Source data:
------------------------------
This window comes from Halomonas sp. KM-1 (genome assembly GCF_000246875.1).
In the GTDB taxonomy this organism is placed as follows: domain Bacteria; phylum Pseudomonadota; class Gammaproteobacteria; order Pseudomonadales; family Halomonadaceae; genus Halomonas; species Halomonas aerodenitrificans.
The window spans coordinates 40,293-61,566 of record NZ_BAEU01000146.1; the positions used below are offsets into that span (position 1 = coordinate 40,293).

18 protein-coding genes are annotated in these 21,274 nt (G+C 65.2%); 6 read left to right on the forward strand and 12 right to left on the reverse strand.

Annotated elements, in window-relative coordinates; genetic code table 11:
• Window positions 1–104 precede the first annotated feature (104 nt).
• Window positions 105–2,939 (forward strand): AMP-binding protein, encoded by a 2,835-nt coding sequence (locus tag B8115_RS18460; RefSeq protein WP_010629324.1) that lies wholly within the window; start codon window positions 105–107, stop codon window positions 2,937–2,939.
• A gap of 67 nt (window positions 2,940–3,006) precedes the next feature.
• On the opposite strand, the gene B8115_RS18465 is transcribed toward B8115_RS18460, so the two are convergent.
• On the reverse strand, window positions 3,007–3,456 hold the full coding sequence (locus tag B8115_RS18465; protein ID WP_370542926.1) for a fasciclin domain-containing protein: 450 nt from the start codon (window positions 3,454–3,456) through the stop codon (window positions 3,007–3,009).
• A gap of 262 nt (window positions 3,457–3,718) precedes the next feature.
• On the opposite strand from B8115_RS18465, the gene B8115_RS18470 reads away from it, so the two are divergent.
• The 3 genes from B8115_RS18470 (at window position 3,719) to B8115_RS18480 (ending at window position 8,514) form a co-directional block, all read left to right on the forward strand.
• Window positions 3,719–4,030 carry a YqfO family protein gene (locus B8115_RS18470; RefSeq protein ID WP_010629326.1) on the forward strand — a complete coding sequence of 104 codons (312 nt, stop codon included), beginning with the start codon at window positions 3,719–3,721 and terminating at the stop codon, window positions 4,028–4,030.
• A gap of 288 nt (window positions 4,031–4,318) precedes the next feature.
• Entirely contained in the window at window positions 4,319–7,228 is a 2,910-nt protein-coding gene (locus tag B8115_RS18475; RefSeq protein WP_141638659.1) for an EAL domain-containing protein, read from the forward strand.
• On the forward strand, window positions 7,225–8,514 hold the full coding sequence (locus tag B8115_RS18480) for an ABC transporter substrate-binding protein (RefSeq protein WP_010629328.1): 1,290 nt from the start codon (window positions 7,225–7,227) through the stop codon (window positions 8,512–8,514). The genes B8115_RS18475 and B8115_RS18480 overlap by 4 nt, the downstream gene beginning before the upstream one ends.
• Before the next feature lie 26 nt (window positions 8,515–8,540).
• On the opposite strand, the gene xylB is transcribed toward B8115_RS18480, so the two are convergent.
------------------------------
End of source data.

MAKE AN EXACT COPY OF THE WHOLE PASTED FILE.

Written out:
This window comes from Halomonas sp. KM-1 (genome assembly GCF_000246875.1).
In the GTDB taxonomy this organism is placed as follows: domain Bacteria; phylum Pseudomonadota; class Gammaproteobacteria; order Pseudomonadales; family Halomonadaceae; genus Halomonas; species Halomonas aerodenitrificans.
The window spans coordinates 40,293-61,566 of record NZ_BAEU01000146.1; the positions used below are offsets into that span (position 1 = coordinate 40,293).

18 protein-coding genes are annotated in these 21,274 nt (G+C 65.2%); 6 read left to right on the forward strand and 12 right to left on the reverse strand.

Annotated elements, in window-relative coordinates; genetic code table 11:
• Window positions 1–104 precede the first annotated feature (104 nt).
• Window positions 105–2,939 (forward strand): AMP-binding protein, encoded by a 2,835-nt coding sequence (locus tag B8115_RS18460; RefSeq protein WP_010629324.1) that lies wholly within the window; start codon window positions 105–107, stop codon window positions 2,937–2,939.
• A gap of 67 nt (window positions 2,940–3,006) precedes the next feature.
• On the opposite strand, the gene B8115_RS18465 is transcribed toward B8115_RS18460, so the two are convergent.
• On the reverse strand, window positions 3,007–3,456 hold the full coding sequence (locus tag B8115_RS18465; protein ID WP_370542926.1) for a fasciclin domain-containing protein: 450 nt from the start codon (window positions 3,454–3,456) through the stop codon (window positions 3,007–3,009).
• A gap of 262 nt (window positions 3,457–3,718) precedes the next feature.
• On the opposite strand from B8115_RS18465, the gene B8115_RS18470 reads away from it, so the two are divergent.
• The 3 genes from B8115_RS18470 (at window position 3,719) to B8115_RS18480 (ending at window position 8,514) form a co-directional block, all read left to right on the forward strand.
• Window positions 3,719–4,030 carry a YqfO family protein gene (locus B8115_RS18470; RefSeq protein ID WP_010629326.1) on the forward strand — a complete coding sequence of 104 codons (312 nt, stop codon included), beginning with the start codon at window positions 3,719–3,721 and terminating at the stop codon, window positions 4,028–4,030.
• A gap of 288 nt (window positions 4,031–4,318) precedes the next feature.
• Entirely contained in the window at window positions 4,319–7,228 is a 2,910-nt protein-coding gene (locus tag B8115_RS18475; RefSeq protein WP_141638659.1) for an EAL domain-containing protein, read from the forward strand.
• On the forward strand, window positions 7,225–8,514 hold the full coding sequence (locus tag B8115_RS18480) for an ABC transporter substrate-binding protein (RefSeq protein WP_010629328.1): 1,290 nt from the start codon (window positions 7,225–7,227) through the stop codon (window positions 8,512–8,514). The genes B8115_RS18475 and B8115_RS18480 overlap by 4 nt, the downstream gene beginning before the upstream one ends.
• Before the next feature lie 26 nt (window positions 8,515–8,540).
• On the opposite strand, the gene xylB is transcribed toward B8115_RS18480, so the two are convergent.